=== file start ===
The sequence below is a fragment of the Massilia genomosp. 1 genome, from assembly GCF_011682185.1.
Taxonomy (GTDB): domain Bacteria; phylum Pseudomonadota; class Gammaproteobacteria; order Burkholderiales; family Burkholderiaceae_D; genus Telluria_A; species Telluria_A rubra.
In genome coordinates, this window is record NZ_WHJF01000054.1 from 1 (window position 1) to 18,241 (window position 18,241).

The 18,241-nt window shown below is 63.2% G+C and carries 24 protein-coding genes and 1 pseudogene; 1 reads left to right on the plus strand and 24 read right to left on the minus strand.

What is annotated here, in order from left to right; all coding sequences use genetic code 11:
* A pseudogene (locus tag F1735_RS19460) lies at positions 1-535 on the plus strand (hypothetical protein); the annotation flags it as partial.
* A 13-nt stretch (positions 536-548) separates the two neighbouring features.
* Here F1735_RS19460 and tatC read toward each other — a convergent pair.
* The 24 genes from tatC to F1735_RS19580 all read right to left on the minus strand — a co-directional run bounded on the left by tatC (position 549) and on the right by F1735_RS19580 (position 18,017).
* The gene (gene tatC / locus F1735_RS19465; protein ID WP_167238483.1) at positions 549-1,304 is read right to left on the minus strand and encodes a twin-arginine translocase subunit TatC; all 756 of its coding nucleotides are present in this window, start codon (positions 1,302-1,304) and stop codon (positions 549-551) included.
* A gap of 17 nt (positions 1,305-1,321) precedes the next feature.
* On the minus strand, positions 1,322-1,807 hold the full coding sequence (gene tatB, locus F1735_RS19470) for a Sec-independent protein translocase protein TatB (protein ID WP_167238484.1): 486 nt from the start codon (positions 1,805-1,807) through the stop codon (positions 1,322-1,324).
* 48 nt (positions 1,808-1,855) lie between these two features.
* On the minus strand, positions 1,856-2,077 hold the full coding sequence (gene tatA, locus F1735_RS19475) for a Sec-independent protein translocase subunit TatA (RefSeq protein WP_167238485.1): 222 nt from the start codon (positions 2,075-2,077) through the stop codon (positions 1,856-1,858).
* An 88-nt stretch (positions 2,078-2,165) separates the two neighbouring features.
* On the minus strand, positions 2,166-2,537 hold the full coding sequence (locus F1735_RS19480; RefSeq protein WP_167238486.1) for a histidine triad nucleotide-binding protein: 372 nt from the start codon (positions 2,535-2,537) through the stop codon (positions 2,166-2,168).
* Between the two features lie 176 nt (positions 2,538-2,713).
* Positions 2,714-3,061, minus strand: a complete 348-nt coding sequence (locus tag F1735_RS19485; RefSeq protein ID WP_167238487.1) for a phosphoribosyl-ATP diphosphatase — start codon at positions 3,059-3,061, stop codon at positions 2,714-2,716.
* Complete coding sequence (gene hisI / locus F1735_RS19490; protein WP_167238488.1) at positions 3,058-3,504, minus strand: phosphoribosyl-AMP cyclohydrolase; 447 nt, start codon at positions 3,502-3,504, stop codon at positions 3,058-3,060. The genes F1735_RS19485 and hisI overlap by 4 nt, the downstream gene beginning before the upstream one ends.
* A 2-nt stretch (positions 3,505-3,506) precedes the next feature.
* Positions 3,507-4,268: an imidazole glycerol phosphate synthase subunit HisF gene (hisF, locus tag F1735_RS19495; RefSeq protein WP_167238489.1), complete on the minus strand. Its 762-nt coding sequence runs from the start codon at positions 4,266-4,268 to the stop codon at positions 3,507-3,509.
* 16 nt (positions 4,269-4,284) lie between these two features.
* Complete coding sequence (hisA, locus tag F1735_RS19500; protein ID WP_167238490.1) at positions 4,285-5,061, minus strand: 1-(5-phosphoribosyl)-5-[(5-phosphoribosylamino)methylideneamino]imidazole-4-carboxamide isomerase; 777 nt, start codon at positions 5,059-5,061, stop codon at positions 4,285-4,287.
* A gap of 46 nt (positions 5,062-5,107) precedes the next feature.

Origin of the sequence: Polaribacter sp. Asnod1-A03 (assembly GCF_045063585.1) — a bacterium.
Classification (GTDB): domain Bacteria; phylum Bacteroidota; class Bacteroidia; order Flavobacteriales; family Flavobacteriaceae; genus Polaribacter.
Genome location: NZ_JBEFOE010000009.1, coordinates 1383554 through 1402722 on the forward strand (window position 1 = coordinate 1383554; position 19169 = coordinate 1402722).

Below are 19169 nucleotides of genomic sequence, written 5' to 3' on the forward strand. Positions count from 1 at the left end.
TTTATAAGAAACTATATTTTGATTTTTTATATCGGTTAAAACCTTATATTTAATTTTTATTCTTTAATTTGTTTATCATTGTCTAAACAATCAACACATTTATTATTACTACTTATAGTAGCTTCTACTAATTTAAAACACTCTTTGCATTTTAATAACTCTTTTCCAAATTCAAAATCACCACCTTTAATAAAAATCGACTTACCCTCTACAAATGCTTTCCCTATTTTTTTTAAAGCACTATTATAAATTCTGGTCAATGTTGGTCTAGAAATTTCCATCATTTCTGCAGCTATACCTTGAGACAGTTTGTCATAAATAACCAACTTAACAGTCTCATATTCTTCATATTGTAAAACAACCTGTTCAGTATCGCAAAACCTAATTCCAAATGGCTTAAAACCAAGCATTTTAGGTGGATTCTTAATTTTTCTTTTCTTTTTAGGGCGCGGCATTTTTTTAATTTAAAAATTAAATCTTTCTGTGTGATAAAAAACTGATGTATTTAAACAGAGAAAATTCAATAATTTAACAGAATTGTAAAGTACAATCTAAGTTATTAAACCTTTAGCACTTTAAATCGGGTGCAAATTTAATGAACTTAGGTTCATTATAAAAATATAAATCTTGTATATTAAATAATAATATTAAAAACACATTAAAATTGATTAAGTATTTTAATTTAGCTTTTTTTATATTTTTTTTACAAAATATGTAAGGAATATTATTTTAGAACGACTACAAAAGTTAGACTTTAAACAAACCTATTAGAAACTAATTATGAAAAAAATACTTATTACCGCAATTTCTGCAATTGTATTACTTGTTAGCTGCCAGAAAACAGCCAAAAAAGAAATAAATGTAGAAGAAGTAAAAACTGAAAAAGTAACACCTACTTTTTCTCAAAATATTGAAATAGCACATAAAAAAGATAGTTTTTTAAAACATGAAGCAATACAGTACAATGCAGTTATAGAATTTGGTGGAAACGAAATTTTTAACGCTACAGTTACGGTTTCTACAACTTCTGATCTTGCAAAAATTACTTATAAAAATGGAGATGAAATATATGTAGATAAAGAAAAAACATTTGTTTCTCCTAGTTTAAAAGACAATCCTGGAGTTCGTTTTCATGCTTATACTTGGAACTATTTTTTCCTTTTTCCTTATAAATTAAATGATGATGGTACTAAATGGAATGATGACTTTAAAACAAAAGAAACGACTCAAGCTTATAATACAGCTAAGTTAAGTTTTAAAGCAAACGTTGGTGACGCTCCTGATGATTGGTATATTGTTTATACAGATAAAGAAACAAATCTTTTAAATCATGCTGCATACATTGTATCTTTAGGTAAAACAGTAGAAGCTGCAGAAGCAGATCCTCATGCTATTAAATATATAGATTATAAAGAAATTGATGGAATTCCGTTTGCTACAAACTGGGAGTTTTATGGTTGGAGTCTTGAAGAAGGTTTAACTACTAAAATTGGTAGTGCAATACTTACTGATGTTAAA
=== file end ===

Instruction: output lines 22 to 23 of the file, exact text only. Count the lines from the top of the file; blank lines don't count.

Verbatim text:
* 16 nt (positions 4,269-4,284) lie between these two features.
* Complete coding sequence (hisA, locus tag F1735_RS19500; protein ID WP_167238490.1) at positions 4,285-5,061, minus strand: 1-(5-phosphoribosyl)-5-[(5-phosphoribosylamino)methylideneamino]imidazole-4-carboxamide isomerase; 777 nt, start codon at positions 5,059-5,061, stop codon at positions 4,285-4,287.